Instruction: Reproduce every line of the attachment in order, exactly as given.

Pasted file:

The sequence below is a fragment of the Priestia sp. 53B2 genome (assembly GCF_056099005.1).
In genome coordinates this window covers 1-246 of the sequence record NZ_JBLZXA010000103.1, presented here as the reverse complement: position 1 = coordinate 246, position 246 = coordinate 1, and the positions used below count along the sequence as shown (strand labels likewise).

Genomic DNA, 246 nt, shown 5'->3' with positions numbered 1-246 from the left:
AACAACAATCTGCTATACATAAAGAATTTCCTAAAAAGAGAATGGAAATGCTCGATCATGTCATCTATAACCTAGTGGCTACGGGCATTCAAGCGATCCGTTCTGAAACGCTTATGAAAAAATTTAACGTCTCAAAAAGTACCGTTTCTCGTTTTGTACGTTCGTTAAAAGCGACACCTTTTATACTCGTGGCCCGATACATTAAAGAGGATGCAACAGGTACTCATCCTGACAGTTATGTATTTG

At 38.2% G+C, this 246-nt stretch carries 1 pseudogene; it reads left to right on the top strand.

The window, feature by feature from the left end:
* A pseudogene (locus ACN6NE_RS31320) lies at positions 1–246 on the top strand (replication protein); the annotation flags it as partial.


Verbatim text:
The sequence below is a fragment of the Priestia sp. 53B2 genome (assembly GCF_056099005.1).
In genome coordinates this window covers 1-246 of the sequence record NZ_JBLZXA010000103.1, presented here as the reverse complement: position 1 = coordinate 246, position 246 = coordinate 1, and the positions used below count along the sequence as shown (strand labels likewise).

Genomic DNA, 246 nt, shown 5'->3' with positions numbered 1-246 from the left:
AACAACAATCTGCTATACATAAAGAATTTCCTAAAAAGAGAATGGAAATGCTCGATCATGTCATCTATAACCTAGTGGCTACGGGCATTCAAGCGATCCGTTCTGAAACGCTTATGAAAAAATTTAACGTCTCAAAAAGTACCGTTTCTCGTTTTGTACGTTCGTTAAAAGCGACACCTTTTATACTCGTGGCCCGATACATTAAAGAGGATGCAACAGGTACTCATCCTGACAGTTATGTATTTG

At 38.2% G+C, this 246-nt stretch carries 1 pseudogene; it reads left to right on the top strand.

The window, feature by feature from the left end:
* A pseudogene (locus ACN6NE_RS31320) lies at positions 1–246 on the top strand (replication protein); the annotation flags it as partial.